In a world beset by amassing forces of darkness, one organization—the Regional Office—and its coterie of super-powered female assassins protects the globe from annihilation. At its helm, the mysterious Oyemi and her oracles seek out new recruits and root out evil plots. Then a prophecy suggests that someone from inside might bring about its downfall. And now, the Regional Office is under attack. Recruited by a defector from within, Rose is a young assassin leading the attack, eager to stretch into her powers and prove herself on her first mission. Defending the Regional Office is Sarah—who may or may not have a mechanical arm—fiercely devoted to the organization that took her in as a young woman in the wake of her mother’s sudden disappearance. On the day that the Regional Office is attacked, Rose’s and Sarah’s stories will overlap, their lives will collide, and the world as they know it just might end.

 

The Nest by Cynthia D’Aprix Sweeney, 368 pages, Fiction

Every family has its problems. But even among the most troubled, the Plumb family stands out as spectacularly dysfunctional. Years of simmering tensions finally reach a breaking point on an unseasonably cold afternoon in New York City as Melody, Beatrice, and Jack Plumb gather to confront their charismatic and reckless older brother, Leo, freshly released from rehab. This is a story about the power of family, the possibilities of friendship, the ways we depend upon one another and the ways we let one another down. In this tender, entertaining, and deftly written debut, Cynthia D’Aprix Sweeney brings a remarkable cast of characters to life to illuminate what money does to relationships, what happens to our ambitions over the course of time, and the fraught yet unbreakable ties we share with those we love.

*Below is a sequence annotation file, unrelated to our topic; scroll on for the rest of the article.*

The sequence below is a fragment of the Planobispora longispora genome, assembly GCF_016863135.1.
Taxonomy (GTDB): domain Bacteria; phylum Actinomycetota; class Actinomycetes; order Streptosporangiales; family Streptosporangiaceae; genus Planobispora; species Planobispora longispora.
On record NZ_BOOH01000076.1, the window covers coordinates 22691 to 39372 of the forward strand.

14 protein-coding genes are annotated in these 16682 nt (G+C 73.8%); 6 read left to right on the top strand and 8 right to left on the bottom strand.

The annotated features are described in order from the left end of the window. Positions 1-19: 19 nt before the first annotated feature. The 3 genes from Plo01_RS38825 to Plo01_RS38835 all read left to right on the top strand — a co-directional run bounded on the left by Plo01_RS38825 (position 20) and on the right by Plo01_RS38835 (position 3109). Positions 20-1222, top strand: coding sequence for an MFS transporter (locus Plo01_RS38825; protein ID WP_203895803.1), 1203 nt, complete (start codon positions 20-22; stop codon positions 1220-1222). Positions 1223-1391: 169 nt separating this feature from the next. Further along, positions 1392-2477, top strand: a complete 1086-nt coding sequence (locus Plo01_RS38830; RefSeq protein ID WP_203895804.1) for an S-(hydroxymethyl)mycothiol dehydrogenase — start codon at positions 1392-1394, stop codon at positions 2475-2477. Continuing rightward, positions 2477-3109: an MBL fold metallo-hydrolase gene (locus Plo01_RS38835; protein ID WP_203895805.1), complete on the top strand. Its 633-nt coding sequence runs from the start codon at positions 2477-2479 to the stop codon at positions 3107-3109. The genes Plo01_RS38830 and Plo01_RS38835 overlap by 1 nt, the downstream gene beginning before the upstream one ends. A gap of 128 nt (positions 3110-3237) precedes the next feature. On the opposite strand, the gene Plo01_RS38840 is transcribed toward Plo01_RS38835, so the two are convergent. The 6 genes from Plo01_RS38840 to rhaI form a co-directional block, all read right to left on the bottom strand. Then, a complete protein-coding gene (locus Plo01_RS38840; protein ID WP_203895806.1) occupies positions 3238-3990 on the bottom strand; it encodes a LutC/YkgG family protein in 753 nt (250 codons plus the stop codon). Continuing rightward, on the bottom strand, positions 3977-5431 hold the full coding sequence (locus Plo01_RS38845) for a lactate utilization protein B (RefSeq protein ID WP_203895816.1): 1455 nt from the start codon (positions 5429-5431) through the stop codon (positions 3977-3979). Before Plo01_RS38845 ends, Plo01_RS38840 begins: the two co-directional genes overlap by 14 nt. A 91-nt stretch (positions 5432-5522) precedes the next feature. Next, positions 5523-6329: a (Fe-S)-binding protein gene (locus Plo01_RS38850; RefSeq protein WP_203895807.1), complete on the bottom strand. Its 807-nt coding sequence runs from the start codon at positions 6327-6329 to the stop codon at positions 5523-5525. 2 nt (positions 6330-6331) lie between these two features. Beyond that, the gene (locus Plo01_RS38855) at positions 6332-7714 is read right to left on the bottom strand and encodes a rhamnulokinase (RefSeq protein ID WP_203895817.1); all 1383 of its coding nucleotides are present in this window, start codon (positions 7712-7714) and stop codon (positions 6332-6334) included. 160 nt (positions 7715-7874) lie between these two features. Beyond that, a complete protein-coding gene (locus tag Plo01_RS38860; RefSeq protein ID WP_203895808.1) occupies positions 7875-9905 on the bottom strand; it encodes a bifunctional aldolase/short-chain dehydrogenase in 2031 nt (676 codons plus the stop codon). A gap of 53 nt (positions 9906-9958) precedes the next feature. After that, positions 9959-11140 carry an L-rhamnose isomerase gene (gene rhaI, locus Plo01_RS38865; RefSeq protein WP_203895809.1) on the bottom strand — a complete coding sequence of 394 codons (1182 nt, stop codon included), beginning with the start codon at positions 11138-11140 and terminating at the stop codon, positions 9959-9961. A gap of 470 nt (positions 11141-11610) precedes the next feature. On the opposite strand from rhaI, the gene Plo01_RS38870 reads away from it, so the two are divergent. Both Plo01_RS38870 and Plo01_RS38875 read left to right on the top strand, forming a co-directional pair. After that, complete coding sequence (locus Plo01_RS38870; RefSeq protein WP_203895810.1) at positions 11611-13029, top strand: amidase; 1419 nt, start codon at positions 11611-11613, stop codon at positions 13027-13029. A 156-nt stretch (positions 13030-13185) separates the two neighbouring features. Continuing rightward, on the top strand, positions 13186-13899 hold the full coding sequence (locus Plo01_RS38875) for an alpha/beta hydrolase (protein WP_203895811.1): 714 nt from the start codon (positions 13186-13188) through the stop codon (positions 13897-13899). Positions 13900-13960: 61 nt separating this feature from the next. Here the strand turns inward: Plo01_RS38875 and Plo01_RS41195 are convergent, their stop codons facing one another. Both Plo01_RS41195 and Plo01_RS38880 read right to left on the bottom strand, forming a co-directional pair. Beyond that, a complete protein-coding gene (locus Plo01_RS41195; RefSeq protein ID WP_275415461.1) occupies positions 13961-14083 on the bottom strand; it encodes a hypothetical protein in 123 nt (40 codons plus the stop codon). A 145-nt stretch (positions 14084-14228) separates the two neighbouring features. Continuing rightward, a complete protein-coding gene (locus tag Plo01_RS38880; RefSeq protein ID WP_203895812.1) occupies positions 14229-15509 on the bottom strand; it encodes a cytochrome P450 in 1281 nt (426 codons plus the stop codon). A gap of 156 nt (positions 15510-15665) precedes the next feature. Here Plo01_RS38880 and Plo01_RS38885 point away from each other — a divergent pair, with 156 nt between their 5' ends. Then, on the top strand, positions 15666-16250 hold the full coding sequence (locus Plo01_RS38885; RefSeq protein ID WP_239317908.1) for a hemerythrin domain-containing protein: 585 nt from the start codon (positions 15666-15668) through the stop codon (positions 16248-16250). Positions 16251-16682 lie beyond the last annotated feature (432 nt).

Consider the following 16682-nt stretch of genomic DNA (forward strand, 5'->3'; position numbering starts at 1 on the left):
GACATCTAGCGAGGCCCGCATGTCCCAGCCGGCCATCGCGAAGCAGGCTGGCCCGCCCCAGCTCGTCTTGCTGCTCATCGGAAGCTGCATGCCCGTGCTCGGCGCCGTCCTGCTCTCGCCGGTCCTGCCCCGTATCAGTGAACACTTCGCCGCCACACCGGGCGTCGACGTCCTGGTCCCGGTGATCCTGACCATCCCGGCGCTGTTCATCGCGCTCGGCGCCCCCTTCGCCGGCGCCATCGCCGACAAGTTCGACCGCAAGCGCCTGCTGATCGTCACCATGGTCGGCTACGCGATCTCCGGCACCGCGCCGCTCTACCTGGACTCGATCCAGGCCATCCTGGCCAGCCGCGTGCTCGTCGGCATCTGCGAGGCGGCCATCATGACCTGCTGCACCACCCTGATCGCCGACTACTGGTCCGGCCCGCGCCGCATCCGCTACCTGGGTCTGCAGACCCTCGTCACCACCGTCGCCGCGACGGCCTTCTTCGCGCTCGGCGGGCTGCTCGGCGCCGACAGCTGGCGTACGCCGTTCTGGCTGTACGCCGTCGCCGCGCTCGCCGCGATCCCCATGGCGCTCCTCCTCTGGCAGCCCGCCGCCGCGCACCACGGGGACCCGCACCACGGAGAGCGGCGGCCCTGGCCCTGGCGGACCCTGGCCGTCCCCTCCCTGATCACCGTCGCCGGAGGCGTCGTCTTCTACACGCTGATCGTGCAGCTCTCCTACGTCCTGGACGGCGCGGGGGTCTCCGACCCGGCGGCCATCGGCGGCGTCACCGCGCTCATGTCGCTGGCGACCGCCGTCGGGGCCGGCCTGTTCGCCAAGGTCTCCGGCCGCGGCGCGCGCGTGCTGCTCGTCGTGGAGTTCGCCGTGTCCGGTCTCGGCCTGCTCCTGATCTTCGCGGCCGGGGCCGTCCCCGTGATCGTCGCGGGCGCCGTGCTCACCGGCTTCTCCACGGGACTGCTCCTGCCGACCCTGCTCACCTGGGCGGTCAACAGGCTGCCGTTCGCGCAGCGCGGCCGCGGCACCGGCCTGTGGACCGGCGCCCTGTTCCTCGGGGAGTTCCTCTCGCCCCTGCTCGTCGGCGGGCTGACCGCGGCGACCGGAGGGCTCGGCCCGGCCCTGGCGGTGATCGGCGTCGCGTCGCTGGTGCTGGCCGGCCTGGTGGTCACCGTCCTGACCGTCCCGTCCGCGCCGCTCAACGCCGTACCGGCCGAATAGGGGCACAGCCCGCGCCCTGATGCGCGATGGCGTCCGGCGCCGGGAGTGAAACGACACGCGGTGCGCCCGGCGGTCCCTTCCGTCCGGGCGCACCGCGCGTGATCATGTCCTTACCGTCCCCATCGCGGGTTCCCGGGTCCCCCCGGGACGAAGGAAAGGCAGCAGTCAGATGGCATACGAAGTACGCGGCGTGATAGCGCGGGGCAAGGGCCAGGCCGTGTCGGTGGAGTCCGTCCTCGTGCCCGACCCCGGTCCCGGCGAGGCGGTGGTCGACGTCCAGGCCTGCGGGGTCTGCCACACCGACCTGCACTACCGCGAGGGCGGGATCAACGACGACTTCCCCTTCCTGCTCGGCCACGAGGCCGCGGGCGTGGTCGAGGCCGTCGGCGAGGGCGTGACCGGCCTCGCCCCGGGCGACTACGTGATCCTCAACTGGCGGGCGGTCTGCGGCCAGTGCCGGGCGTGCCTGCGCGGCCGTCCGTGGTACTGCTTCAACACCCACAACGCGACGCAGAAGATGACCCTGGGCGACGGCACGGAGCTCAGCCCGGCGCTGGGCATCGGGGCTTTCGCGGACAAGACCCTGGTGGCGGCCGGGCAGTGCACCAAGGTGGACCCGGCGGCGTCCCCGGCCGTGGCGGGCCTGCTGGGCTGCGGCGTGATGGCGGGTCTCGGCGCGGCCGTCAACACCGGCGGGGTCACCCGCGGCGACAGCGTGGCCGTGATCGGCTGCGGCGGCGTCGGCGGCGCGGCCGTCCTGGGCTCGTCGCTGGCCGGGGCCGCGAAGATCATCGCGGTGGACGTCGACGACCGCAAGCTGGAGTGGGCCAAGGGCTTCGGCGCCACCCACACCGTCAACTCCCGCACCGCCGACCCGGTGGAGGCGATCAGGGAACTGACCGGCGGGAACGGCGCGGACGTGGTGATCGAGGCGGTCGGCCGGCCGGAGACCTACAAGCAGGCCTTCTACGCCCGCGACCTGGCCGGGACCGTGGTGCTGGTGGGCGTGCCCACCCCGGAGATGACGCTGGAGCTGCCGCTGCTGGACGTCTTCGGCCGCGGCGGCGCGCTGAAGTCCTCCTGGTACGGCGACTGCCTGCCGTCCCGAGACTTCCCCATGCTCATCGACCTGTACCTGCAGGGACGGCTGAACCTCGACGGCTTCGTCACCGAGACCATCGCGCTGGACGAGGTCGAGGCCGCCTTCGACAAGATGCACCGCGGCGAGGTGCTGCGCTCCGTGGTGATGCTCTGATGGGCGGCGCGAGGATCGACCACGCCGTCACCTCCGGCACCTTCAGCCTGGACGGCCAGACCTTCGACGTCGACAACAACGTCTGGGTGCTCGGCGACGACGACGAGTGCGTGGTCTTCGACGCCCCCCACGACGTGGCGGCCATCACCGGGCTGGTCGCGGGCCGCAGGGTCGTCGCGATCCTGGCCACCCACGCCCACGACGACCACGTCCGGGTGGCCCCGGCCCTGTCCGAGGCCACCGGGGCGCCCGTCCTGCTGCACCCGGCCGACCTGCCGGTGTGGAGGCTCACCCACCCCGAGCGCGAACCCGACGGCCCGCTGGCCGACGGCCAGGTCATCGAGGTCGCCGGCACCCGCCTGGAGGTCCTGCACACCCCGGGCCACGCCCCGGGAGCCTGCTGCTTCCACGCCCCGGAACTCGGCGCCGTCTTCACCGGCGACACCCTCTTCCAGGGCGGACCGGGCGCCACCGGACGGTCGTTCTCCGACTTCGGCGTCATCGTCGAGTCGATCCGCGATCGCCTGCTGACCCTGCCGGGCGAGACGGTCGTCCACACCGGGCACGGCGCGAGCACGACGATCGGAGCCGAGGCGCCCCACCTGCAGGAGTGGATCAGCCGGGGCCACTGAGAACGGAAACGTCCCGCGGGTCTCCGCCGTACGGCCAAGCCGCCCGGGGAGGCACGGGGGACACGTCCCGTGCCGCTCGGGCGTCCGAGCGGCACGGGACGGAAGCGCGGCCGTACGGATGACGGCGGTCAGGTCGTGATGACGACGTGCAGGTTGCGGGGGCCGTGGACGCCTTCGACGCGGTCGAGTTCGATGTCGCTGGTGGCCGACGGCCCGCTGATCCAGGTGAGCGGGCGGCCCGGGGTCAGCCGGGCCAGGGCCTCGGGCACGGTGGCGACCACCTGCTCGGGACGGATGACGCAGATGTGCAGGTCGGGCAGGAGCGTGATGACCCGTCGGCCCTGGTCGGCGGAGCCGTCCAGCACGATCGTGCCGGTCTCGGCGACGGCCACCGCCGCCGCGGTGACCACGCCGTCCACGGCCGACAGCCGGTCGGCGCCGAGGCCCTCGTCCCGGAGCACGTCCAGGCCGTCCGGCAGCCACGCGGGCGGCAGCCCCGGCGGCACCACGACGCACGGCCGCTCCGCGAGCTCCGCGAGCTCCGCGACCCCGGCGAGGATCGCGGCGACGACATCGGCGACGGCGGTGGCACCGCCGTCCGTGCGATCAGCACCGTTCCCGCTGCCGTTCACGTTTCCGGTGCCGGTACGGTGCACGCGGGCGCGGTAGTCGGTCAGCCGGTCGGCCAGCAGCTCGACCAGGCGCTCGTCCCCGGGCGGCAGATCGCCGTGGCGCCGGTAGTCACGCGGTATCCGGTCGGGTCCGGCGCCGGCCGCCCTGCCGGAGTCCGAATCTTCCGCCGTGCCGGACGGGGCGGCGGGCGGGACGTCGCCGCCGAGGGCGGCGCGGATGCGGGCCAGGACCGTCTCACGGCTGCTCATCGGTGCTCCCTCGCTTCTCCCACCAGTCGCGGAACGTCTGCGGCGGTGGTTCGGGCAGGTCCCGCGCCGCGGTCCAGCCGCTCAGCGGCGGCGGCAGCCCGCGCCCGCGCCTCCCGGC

White Trash, the 400-Year Untold Story of Class in America by Nancy Isenberg, 480 pages, Nonfiction

But What if We’re Wrong by Chuck Klosterman, 288 pages, Nonfiction

But What If We’re Wrong? is a book of original, reported, interconnected pieces, which speculate on the likelihood that many universally accepted, deeply ingrained cultural and scientific beliefs will someday seem absurd. Covering a spectrum of objective and subjective topics, the book attempts to visualize present-day society the way it will be viewed in a distant future. Klosterman cites original interviews with a wide variety of thinkers and experts — including George Saunders, David Byrne, Jonathan Lethem, Alex Ross, Kathryn Schulz, Neil deGrasse Tyson, Brian Greene, Junot Díaz, Amanda Petrusich, Ryan Adams, Dan Carlin, Nick Bostrom, and Richard Linklater.

 

Joe Gould’s Teeth by Jill Lepore, 256 pages, Nonfiction

From New Yorker staff writer and Harvard historian Jill Lepore, the dark, spellbinding tale of her restless search for the missing longest book ever written, a century-old manuscript called “The Oral History of Our Time.” Joe Gould’s Teeth is a Poe-like tale of detection, madness, and invention. Digging through archives all over the country, Lepore unearthed evidence that “The Oral History of Our Time” did in fact once exist. Relying on letters, scraps, and Gould’s own diaries and notebooks—including volumes of his lost manuscript—Lepore argues that Joe Gould’s real secret had to do with sex and the color line, with modernists’ relationship to the Harlem Renaissance, and, above all, with Gould’s terrifying obsession with the African American sculptor Augusta Savage. In ways that even Gould himself could not have imagined, what Gould wrote down really is a history of our time: unsettling and ferocious

 

The Handmaid’s Tale by Margaret Atwood, 311 pages, Fiction

In this seminal work of speculative fiction, the Booker Prize-winning author asks: In the world of the near future, who will control women’s bodies? Offred is a Handmaid in the Republic of Gilead. She may leave the home of the Commander and his wife once a day to walk to food markets whose signs are now pictures instead of words because women are no longer allowed to read. She must lie on her back once a month and pray that the Commander makes her pregnant, because in an age of declining births, Offred and the other Handmaids are valued only if their ovaries are viable. Offred can remember the days before, when she lived and made love with her husband Luke; when she played with and protected her daughter; when she had a job, money of her own, and access to knowledge. But all of that is gone now…. Funny, unexpected, horrifying, and altogether convincing, The Handmaid’s Tale is at once scathing satire, dire warning, and literary tour de force.

 

What are you reading this month? Share your May reads with us on Twitter @texasbookfest !